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Hoffmann, R. A wiki for the life sciences where authorship matters. Nature Genetics (2008)
 
 
 
 
 

Mechanisms of action of chloroalanyl antibacterial peptides. Identification of the intracellular enzymes inactivated on treatment of Escherichia coli JSR-O with the dipeptide beta Cl-LAla-beta Cl-LAla.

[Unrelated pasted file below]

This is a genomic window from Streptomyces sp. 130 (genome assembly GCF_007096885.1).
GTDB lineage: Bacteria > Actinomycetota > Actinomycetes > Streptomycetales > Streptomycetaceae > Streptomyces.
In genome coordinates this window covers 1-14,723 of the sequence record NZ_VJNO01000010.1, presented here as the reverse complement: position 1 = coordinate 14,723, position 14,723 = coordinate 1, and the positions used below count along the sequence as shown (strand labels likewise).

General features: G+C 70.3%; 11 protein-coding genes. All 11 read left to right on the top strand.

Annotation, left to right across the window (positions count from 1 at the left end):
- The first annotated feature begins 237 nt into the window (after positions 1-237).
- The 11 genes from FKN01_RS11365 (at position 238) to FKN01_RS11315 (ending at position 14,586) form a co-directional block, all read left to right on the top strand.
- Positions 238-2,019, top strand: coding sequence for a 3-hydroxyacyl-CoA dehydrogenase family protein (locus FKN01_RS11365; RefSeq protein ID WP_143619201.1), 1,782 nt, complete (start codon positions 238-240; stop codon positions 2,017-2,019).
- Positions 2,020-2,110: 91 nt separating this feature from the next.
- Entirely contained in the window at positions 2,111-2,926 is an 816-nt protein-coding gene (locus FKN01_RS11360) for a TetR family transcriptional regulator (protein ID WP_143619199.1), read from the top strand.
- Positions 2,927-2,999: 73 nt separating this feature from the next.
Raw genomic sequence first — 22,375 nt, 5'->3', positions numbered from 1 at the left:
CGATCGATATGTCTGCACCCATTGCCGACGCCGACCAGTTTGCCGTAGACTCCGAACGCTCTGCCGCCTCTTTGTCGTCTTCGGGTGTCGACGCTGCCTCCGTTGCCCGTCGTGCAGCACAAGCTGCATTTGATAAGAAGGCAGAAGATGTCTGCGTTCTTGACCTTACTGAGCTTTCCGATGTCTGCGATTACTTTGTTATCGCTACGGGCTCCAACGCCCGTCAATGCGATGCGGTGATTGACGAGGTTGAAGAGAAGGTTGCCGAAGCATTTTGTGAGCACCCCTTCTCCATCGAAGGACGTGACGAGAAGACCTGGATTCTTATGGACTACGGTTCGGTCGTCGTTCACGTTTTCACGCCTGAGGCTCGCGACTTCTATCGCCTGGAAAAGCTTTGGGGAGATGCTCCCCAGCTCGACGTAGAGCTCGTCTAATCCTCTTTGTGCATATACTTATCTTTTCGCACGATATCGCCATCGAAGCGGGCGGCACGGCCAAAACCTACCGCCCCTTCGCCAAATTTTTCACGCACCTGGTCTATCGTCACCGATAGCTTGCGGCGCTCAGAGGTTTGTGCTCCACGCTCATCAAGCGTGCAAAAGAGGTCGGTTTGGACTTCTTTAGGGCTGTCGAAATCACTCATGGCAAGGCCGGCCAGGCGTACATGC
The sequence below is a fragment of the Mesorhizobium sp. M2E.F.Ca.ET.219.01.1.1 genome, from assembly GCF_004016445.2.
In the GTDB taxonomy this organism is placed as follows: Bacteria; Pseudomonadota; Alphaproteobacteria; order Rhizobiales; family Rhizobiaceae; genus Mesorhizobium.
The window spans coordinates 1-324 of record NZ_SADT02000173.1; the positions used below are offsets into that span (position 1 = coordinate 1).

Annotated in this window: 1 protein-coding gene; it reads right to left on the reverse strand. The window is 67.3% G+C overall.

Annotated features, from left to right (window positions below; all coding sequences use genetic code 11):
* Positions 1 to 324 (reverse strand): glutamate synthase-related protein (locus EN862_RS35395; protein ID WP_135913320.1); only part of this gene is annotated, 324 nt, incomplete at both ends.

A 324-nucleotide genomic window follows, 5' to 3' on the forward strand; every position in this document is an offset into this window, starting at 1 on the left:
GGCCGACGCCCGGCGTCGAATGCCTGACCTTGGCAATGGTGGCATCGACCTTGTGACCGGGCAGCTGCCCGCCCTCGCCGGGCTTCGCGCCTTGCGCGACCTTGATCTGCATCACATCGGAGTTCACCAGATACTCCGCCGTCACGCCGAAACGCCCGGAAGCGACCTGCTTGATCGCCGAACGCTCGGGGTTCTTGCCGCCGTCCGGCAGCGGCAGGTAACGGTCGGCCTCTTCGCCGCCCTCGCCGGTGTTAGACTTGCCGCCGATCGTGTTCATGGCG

The dipeptide beta Cl-LAla-beta Cl-LAla is an antibacterial agent designed to utilize bacterial peptide transport for intracellular delivery of the alanine racemase inactivator beta Cl-LAla. The minimum inhibitory concentrations (MICs) for the peptide against Gram-negative species grown on enriched agar medium range from 1.56 to 12.5 micrograms/ml; MICs are increased to greater than 100 micrograms/ml when D-alanine is included in the medium, indicating that alanine racemase is, in fact, inhibited in sensitive species. When susceptible Gram-negative cells are grown on a minimal medium, D-alanine supplementation alone does not increase the MICs for beta Cl-LAla-beta Cl-LAla, but complete protection is afforded by supplementation with D-alanine, L-valine, L-leucine, and L-isoleucine. In liquid culture, the peptide is: bactericidal and lytic against Escherichia coli JSR-O growing in enriched medium or in minimal medium supplemented with the branched-chain amino acids; only inhibitory against these cells growing in minimal medium supplemented with D-alanine; and ineffective against these cells in minimal medium containing the branched-chain amino acids plus D-alanine. Cells exposed to beta Cl-LAla-beta Cl-LAla (with the protection of the four amino acids) have specific activities of both alanine racemase and transaminase B that are lower than those of cultures not treated with the peptide. Finally, E. coli JSR-O alanine racemase experiences time-dependent loss of activity when exposed to the dipeptide in the presence of aminopeptidases; the dipeptide alone is not an inactivator of the racemase in vitro. These results suggest the following mechanism of action for beta Cl-LAla-beta Cl-LAla: transport of the dipeptide into the cell; intracellular hydrolysis to give accumulation of beta Cl-LAla; and subsequent inactivation of targeted enzymes. Whether inactivation of the racemase or of the transaminase determines the pathophysiologic effects of the peptide depends on the composition of the growth medium.[1]

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